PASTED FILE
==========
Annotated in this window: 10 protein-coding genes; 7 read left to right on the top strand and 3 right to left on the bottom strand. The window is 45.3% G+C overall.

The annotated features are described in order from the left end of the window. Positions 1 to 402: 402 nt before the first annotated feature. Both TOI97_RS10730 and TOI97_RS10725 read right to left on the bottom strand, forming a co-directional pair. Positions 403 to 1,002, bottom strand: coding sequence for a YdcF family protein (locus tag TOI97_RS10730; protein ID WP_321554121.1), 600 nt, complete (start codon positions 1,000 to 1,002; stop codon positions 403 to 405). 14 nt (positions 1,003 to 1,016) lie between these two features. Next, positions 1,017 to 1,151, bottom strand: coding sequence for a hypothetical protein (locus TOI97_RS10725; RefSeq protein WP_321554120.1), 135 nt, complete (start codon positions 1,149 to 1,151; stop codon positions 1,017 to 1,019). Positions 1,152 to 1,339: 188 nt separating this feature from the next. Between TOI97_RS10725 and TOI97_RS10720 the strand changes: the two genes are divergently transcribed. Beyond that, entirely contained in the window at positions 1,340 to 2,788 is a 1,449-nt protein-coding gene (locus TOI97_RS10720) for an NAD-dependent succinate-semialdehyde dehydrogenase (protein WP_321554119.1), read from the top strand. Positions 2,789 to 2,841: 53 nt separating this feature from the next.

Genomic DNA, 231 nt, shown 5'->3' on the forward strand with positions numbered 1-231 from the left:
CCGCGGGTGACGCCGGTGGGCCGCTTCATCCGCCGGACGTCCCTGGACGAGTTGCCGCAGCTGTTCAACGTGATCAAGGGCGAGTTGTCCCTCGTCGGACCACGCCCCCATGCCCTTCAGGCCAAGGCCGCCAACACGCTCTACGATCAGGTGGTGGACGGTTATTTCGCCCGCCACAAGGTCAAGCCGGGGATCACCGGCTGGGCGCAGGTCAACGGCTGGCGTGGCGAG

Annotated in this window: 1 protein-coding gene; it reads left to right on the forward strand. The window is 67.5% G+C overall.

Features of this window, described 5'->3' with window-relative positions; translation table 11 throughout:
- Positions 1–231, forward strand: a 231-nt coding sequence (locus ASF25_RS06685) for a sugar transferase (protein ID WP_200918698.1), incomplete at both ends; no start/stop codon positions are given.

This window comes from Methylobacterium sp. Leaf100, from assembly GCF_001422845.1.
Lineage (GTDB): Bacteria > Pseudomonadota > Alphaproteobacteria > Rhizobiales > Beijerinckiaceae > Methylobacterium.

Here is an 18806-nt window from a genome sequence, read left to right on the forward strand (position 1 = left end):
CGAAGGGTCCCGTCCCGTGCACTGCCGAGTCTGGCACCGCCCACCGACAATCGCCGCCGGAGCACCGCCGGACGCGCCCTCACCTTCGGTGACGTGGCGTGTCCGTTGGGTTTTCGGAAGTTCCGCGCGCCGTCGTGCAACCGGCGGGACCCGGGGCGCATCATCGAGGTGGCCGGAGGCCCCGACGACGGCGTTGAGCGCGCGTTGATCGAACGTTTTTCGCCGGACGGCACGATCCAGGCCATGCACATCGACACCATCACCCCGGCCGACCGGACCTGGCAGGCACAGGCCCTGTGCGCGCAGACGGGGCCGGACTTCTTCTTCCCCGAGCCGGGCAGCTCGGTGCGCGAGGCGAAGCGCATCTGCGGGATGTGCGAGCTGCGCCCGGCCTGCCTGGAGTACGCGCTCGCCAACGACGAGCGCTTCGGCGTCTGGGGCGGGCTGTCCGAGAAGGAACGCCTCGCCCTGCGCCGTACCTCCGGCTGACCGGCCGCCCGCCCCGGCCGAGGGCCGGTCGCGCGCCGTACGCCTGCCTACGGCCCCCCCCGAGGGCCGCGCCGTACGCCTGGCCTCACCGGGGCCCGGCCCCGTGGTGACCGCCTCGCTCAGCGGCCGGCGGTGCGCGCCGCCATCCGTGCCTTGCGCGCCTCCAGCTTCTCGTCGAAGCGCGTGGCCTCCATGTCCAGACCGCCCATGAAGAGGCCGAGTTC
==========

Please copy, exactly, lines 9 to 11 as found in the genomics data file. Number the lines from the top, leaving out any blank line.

Lineage (GTDB): Bacteria > Pseudomonadota > Alphaproteobacteria > Rhizobiales > Beijerinckiaceae > Methylobacterium.

Here is an 18806-nt window from a genome sequence, read left to right on the forward strand (position 1 = left end):
CGAAGGGTCCCGTCCCGTGCACTGCCGAGTCTGGCACCGCCCACCGACAATCGCCGCCGGAGCACCGCCGGACGCGCCCTCACCTTCGGTGACGTGGCGTGTCCGTTGGGTTTTCGGAAGTTCCGCGCGCCGTCGTGCAACCGGCGGGACCCGGGGCGCATCATCGAGGTGGCCGGAGGCCCCGACGACGGCGTTGAGCGCGCGTTGATCGAACGTTTTTCGCCGGACGGCACGATCCAGGCCATGCACATCGACACCATCACCCCGGCCGACCGGACCTGGCAGGCACAGGCCCTGTGCGCGCAGACGGGGCCGGACTTCTTCTTCCCCGAGCCGGGCAGCTCGGTGCGCGAGGCGAAGCGCATCTGCGGGATGTGCGAGCTGCGCCCGGCCTGCCTGGAGTACGCGCTCGCCAACGACGAGCGCTTCGGCGTCTGGGGCGGGCTGTCCGAGAAGGAACGCCTCGCCCTGCGCCGTACCTCCGGCTGACCGGCCGCCCGCCCCGGCCGAGGGCCGGTCGCGCGCCGTACGCCTGCCTACGGCCCCCCCCGAGGGCCGCGCCGTACGCCTGGCCTCACCGGGGCCCGGCCCCGTGGTGACCGCCTCGCTCAGCGGCCGGCGGTGCGCGCCGCCATCCGTGCCTTGCGCGCCTCCAGCTTCTCGTCGAAGCGCGTGGCCTCCATGTCCAGACCGCCCATGAAGAGGCCGAGTTC